[0059] Since H could have complex entries, we set the Jacobians of both the real and imaginary parts of the Lagrangian from (37) to zero in order to obtain the first order conditions, expressed in matrix form as [0060] where Λ σ [0061] where Q=U [0062] We note that a possible solution to the constrained minimization is obtained when Q is diagonal with elements given by
[0063] which satisfies (39). For this Q, we have ^{2} (42) [0064] Now for the non-zero constraints in (37) to hold with equality, we must have [0065] and
[0066] Since we see from (44) that μ [0067] We conclude that H is given by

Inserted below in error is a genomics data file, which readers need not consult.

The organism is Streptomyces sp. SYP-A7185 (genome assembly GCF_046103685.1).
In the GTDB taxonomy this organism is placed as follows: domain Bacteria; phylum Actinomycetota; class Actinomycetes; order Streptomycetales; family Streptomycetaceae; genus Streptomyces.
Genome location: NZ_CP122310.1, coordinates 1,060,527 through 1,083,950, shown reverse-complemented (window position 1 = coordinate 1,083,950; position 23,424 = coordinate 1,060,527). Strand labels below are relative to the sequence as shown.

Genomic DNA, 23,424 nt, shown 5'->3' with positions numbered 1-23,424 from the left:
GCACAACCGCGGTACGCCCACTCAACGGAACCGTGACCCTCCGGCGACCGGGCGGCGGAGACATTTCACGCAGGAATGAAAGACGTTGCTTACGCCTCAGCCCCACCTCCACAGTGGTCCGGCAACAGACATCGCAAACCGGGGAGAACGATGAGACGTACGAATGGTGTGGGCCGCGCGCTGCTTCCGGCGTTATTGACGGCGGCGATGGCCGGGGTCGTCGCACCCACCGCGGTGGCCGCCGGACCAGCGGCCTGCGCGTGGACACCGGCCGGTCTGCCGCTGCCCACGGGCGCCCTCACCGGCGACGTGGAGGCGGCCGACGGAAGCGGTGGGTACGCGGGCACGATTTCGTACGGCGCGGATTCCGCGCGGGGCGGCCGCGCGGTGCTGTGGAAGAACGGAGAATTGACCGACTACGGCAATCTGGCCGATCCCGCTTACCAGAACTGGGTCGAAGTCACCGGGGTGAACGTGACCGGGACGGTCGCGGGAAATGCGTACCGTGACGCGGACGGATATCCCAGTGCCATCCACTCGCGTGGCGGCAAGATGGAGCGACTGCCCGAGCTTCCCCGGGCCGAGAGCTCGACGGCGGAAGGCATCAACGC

[0068] Thus the reverse spectral domain constrained estimator has a form very similar to that of our previous signal subspace estimators. The implementation of (45) is given in FIG. 3 with the gains [0069] According to an exemplary embodiment of the invention, a speech enhancement system receives noisy speech and produces enhanced speech. The noisy speech is characterized by spectral coefficients spanning a plurality of frequency bins and contains an original noise. The speech enhancement system includes a noise adaptation module. The noise adaptation module receives the noisy speech, and segments the noisy speech into noise-only frames and signal-containing frames. The noise adaptation module determines a noise estimate and a probability of signal absence in each frequency bin. A signal-to-noise ratio (SNR) estimator is coupled to the noise adaptation module. The signal-to-noise ratio estimator determines a first signal-to-noise ratio and a second signal-to-noise ratio based on the noise estimate. A core estimator coupled to the signal-to-noise ratio estimator receives the noisy speech. The core estimator applies to the spectral coefficients of the noisy speech one of a first set of gains for each frequency bin in the frequency domain without discarding the noise-only frames. The core estimator outputs noisy speech having a residual noise. [0070] Each one of the first set of gains is determined based on the second signal-to-noise ratio, a level of aggression, the probability of signal absence in each frequency bin, or combinations thereof. The core estimator constrains the spectral density of the spectral coefficients of the residual noise to be below a constant proportion of the spectral density of the spectral coefficients of the original noise. A soft decision module coupled to the core estimator and to the signal-to-noise ratio estimator determines a second set of gains that is based on the first signal-to-noise ratio, the second signal-to-noise ratio and the probability of signal absence in each frequency bin. The soft decision module applies the second set of gains to the spectral coefficients of the noisy speech containing the residual noise and outputs enhanced speech. [0071] According to an aspect of the invention, noisy speech that is characterized by spectral coefficients spanning a plurality of frequency bins and that contains an original noise is enhanced by segmenting the noisy speech into noise-only frames and signal-containing frames and determining a noise estimate and a probability of signal absence in each frequency bin. A first signal-to-noise ratio and a second signal-to-noise ratio are determined based on the noise estimate. A first set of gains is determined based on the second signal-to-noise ratio, a level of aggression, the probability of signal absence in each frequency bin, or combinations thereof. The first set of gains is applied to the spectral coefficients of the noisy speech without discarding the noise-only frames to produce noisy speech containing a residual noise, such that the spectral density of the spectral coefficients of the residual noise is maintained below a constant proportion of the spectral density of the spectral coefficients of the original noise. A second set of gains is applied to the noisy speech containing the residual noise to produce enhanced speech. The spectral amplitude of the noisy speech is modified without affecting the phase of the noisy speech. During a noise-only frame, a constant gain is applied to the noise to avoid noise structuring. [0072] Other features and advantages of the invention will become apparent from the following detailed description, taken in conjunction with the accompanying drawings, which illustrate, by way of example, the features of the invention. [0073]FIG. 1 illustrates a speech enhancement setup for N noise sources for a single-channel system; [0074]FIG. 2 is a block diagram of a modified MMSE-LSA speech enhancement system; [0075]FIG. 3 is a block diagram of a signal subspace estimator; [0076]FIG. 4 is a block diagram of a speech enhancement system in accordance with the principles of the invention; [0077]FIG. 5 is a block diagram of a first embodiment of the core estimator of the speech enhancement system illustrated in FIG. 4; and [0078]FIG. 6 is a block diagram of a second embodiment of the core estimator of the speech enhancement system illustrated in FIG. 4. [0079] Ephraim's signal subspace approach (see Section II.) and Malah's modified MMSE-LSA algorithm (see Section I.) have very different strengths and weaknesses. [0080] Ephraim's signal subspace approach provides a simple but powerful framework for trading-off between the degree of noise suppression and signal distortion. This framework is general enough to incorporate many different criteria, including perceptual measures for general applications. This provides a good deal of flexibility when attempting to specialize an enhancement algorithm for a specific application. However, the technique offers no means for controlling noise distortion and handling non-stationary noise. Noise can be so severely distorted that the enhanced signal is less desirable than the original noisy signal, even though the noise energy has been suppressed. This forces one to operate the signal subspace algorithm in a very aggressive mode, so that the noise is practically eliminated but signal distortion may be high. [0081] Malah's modified MMSE-LSA approach was carefully designed to reduce noise distortion and adapt to non-stationary noise. The approach is quite robust when presented with different types and levels of noise. The main difficulty is that the trade-off between the degree of noise suppression and signal distortion is awkward and is best performed by varying α in (16), which has undesirable side effects on the noise distortion. This provides very little flexibility when trying to adapt the algorithm to fit a particular application. [0082] The present invention combines the strengths of these two approaches in order to generate a robust and flexible speech enhancement system that performs just as well. FIG. 4 schematically illustrates a speech enhancement system in accordance with the principles of the invention. The speech enhancement system shown in FIG. 4 receives noisy speech and produces enhanced speech. The speech enhancement system includes a noise adaptation processor [0083] The noise adaptation processor [0084] Our first insight is that we can substitute anything we desire in the core estimator [0085] We modify the signal subspace approach so as to satisfy our constraints on the core estimator [0086] Adapting the signal subspace approach to be a function of our SNR estimates is a bit more troublesome. The first difficulty is that the signal subspace approach assumes the noise is white, and to be a function of SNR's for each frequency bin implies that the noise model must be generalized. We have approximated the KLT with the DFT, and will now consider applying the signal subspace approach to a whitened version of the noisy speech. Say W is the whitening filter for the noise w. Then, after applying H to the whitened noisy speech Wy we obtain an estimate of Wx. Solving for {circumflex over (x)}, we have {circumflex over (x)}=W [0087] where H=UQU [0088] W=UW [0089] Since we are using a DFT approximation to the KLT, U [0090] We have shown that whitening the signal, applying the signal subspace technique, and then applying the inverse of the whitening filter is equivalent to applying the signal subspace technique to the colored noise directly. The constraint, however, is modified. For the whitened noisy input, we now have [0091] where {tilde over (r)} [0092] {tilde over (σ)} [0093] So {tilde over (r)} [0094] Here S [0095] The final step is to choose the constant constraints α [0096] In (55), we have ensured that the resulting gain depends heavily on the estimate of the a-priori SNR [0097] A first embodiment of our new core estimator [0098] The gain that is applied to the noisy signal in the frequency domain in the hybrid speech enhancement system according to the principles of the invention is different than the gain that is applied in the frequency domain according to the modified MMSE-LSA technique developed by Malah. [0099] In the modified MMSE-LSA approach developed by Malah, we consider clean speech x[n] that has been contaminated with uncorrelated additive noise w[n] to produce noisy speech y[n]: [0100] In the frequency domain, we have [0101] where X Y [0102] We now estimate A [0103] so the enhanced signal (in the frequency domain) becomes [0104] It turns out that A [0105] [0106] where G(ε [0107] On the other hand, the gain applied in the frequency domain by the hybrid speech enhancement system in accordance with the principles of the invention is closer to that used in the signal subspace approach developed by Ephraim, but is still fundamentally different. We begin in vector notation with [0108] and estimate the clean speech by filtering the noisy speech with a linear filter H: {circumflex over (x)}=Hy (64) [0109] We can decompose the residual error into a term solely dependent on the clean speech, called the signal distortion r [0110] H is chosen so as to minimize the signal distortion energy while keeping the residual noise constrained in the frequency domain: [0111] Here {overscore (ε)} [0112] where [0113] Referring to FIG. 4, the hybrid speech enhancement system includes the core estimator [0114] The noise adaptation processor [0115] Given the noise estimate λ [0116] A second embodiment of the core estimator [0117] and ν is some constant indicating the level of aggression of the speech enhancement. In the second embodiment of the core estimator [0118] In the hybrid speech enhancement system, the soft decision module [0119] The hybrid speech enhancement system illustrated by FIGS. 4, 5 and [0120] An important advantage of the hybrid speech enhancement system as compared to the signal subspace approach developed by Ephraim is the improved performance gained from making use of the modified MMSE-LSA framework. The noise adaptation processor, decision-directed SNR estimator, and soft decision module all help in reducing noise distortion and providing a better trade-off between speech distortion and noise reduction than obtainable with the signal subspace approach alone. [0121] While several particular forms of the invention have been illustrated and described, it will also be apparent that various modifications can be made without departing from the spirit and scope of the invention. Referenced by